Winter 2019 Arts Preview: Museums and Galleries

Monet, Calder and kimono fashion are on the winter exhibition slate.


Mildred Howard’s TAP-Investigation of Memory: Howard, a Berkeley artist, activist and former dancer, looks at identity, church culture, gentrification and tap dance in the multimedia installation. Components include a shoeshine stand from Oakland’s historic California Hotel, a center for Bay Area African-Americans in the mid-20th century, and an arrangement of shoes and shoe taps. Feb. 2–Sept. 1. $6.95-$15.95. Oakland Museum, 1000 Oak St., Oakland,

Show Me as I Want to Be Seen: Exploring the portrayal of fluid identity, the exhibition contains works by 20th-century French Jewish artist and activist Claude Cahun and her longtime partner, Marcel Moore, and pieces by 10 contemporary artists. Cahun and Moore are known for their collaborative photographic portraits of Cahun, which feature various personas and representations of gender. Feb. 7-July 7.. $12-$14. Contemporary Jewish Museum, 736 Mission St., S.F.,

Kimono Refashioned: The kimono is the subject of the latest museum show devoted to the topic of fashion as art. Containing a range of designs, the exhibit looks at forms, fabrics and other fundamentals and reveals how Japanese fashion, for more than 150 years, has been influencing international designers. Feb. 8-May 5. $20-$25. Asian Art Museum, 200 Larkin St., S.F.,

Monet-The Late Years: This exhibition follows the artistic evolution of impressionist master Claude Monet from 1913 to his death in 1926 — a period when Monet, painting increasingly abstract and otherwise boundary-pushing art, was entering modernist terrain. Approximately 50 paintings, including the much-loved water-lily works, are on view. Feb. 16–May 27. $20-$35. De Young Museum, Golden Gate Park, 50 Hagiwara Tea Garden Drive, S.F.,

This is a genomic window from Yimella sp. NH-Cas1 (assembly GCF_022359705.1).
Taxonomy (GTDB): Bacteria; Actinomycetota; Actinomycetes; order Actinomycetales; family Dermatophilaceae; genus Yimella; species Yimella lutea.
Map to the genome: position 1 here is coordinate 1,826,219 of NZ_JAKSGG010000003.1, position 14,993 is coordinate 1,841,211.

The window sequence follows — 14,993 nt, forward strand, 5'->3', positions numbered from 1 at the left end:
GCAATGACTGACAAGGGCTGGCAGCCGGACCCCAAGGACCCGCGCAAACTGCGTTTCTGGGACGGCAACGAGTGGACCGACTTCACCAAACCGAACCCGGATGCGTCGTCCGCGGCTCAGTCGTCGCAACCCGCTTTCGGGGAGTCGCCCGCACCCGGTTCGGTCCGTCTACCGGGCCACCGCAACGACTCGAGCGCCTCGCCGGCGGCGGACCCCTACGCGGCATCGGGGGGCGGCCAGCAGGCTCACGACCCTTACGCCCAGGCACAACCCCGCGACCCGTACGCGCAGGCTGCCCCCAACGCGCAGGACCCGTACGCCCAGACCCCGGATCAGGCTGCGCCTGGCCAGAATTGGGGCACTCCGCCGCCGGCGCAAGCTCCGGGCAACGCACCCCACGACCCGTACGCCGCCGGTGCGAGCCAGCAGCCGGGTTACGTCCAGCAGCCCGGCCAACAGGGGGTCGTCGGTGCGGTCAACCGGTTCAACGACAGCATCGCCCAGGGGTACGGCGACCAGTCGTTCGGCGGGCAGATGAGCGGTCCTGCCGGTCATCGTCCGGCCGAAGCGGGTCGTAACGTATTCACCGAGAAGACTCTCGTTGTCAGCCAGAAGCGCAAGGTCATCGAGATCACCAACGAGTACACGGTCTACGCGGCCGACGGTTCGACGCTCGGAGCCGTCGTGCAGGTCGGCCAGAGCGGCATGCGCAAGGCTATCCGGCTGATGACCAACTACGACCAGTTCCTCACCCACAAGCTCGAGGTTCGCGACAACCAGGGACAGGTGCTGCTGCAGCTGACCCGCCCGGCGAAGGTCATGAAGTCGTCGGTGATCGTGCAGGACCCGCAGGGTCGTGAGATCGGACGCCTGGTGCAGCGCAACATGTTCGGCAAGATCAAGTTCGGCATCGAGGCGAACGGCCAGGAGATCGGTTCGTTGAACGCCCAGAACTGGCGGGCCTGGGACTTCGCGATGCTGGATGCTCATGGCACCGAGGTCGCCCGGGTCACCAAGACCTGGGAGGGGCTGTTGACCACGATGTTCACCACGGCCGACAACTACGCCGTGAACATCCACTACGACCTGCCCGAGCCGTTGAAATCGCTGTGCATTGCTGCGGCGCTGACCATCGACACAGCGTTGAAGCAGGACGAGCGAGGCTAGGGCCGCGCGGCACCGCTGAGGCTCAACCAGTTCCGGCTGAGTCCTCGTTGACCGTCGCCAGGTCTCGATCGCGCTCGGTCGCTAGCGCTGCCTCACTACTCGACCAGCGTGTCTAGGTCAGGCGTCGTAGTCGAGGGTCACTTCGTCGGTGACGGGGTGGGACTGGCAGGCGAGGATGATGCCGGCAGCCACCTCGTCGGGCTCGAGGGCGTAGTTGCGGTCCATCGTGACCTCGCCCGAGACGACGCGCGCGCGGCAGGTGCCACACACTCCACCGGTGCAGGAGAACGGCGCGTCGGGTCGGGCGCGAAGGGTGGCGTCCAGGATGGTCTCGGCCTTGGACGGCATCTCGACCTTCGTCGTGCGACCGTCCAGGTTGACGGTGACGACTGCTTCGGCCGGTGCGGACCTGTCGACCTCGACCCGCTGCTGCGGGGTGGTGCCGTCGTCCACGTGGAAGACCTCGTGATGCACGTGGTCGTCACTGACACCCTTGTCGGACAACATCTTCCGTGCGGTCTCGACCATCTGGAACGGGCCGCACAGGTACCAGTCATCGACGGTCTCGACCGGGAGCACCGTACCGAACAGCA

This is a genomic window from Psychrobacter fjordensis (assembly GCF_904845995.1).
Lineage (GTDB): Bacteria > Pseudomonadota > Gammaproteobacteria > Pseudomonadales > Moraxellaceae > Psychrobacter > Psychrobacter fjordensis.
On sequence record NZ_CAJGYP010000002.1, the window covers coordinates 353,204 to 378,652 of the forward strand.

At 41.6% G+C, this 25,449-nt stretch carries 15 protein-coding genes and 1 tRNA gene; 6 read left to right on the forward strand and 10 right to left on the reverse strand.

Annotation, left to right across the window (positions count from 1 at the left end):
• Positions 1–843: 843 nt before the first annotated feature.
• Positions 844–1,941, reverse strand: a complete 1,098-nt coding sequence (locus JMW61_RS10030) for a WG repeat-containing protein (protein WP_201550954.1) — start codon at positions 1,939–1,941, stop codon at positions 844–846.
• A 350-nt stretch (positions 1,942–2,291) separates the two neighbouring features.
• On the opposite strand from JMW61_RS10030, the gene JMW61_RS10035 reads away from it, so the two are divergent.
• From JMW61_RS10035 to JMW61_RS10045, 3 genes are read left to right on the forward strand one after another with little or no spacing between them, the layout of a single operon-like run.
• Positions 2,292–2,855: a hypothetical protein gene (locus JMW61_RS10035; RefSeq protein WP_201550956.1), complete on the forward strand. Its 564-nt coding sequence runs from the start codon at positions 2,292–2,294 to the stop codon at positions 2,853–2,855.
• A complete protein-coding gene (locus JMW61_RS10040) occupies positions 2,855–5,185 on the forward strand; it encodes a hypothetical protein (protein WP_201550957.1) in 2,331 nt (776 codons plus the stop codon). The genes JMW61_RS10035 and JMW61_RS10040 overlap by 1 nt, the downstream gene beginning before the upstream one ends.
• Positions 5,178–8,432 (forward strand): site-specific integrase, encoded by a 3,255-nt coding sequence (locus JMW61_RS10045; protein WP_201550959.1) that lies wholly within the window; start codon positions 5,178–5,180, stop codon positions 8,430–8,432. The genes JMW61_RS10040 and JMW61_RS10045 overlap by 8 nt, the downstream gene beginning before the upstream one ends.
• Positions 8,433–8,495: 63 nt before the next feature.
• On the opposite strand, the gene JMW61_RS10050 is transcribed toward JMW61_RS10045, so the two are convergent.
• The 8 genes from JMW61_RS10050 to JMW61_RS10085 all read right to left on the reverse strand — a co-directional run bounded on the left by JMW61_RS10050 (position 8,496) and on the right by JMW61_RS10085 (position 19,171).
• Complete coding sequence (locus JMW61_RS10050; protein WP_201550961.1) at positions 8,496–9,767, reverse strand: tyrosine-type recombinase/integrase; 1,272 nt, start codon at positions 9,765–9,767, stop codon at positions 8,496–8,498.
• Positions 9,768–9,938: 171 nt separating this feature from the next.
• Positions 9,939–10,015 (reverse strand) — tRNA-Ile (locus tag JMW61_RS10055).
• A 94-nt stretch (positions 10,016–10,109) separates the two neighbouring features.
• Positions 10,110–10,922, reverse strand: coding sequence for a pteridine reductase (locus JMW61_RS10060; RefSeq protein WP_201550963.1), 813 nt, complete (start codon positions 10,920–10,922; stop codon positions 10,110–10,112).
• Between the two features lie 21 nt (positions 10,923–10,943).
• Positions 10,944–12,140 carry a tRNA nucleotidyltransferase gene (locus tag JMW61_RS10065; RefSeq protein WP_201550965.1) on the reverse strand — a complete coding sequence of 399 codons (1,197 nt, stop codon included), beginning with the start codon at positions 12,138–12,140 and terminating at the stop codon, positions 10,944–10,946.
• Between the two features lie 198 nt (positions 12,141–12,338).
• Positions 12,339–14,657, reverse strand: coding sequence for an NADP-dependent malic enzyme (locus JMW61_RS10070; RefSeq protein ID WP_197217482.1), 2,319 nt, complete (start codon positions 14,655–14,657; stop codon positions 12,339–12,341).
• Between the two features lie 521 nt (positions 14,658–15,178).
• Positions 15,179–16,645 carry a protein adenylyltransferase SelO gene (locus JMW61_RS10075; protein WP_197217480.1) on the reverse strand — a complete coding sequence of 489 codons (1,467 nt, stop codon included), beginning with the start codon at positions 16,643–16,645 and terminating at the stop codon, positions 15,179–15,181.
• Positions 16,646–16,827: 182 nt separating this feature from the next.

Elemental Calder: Incorporating unseen physical forces into his work, 20th-century sculptor Alexander Calder created groundbreaking art. This exhibition explores how natural elements, like the wind and the sea, inspired the creation of his mobiles. Opens Feb. 16, $19-$25. San Francisco Museum of Modern Art, 151 Third St., S.F.,

Hans Hofmann-The Nature of Abstraction: While known largely for his color-plane compositions created during the postwar abstract-expressionist era, Hofmann was active in the European avant-garde of the early 20th century before emigrating to the United States, and he often combined European and American style. Containing about 80 works, the retrospective examines the influential artist’s four-decade career. Feb. 27–July 21. $11-$13. UC Berkeley Art Museum and Pacific Film Archive, 2155 Center St., Berkeley,


Art and China After 1989-Theater of the World: Artwork by individuals and groups addressing China’s transformation into a world power make up this exhibition, which covers the period stretching from 1989, the year of the protests in Tiananmen Square, to 2008, when Beijing hosted the Olympics. The show contains paintings, installations, videos and social projects that question China’s domestic policies and global role. Through Feb. 24. $19-$25. San Francisco Museum of Modern Art, 151 Third St., S.F.,

The World of Charles and Ray Eames: Partners in work and life, Charles and Ray Eames embraced discovery and trial and error in their collaborations and were among the 20th century’s most influential contributors to furniture and architectural design. With furniture, installations, photography, films, drawings, letters and toys, the interactive exhibit looks at their careers and creative spirit. Through Feb. 18. $10.95-$19.95. Oakland Museum, 1000 Oak St., Oakland,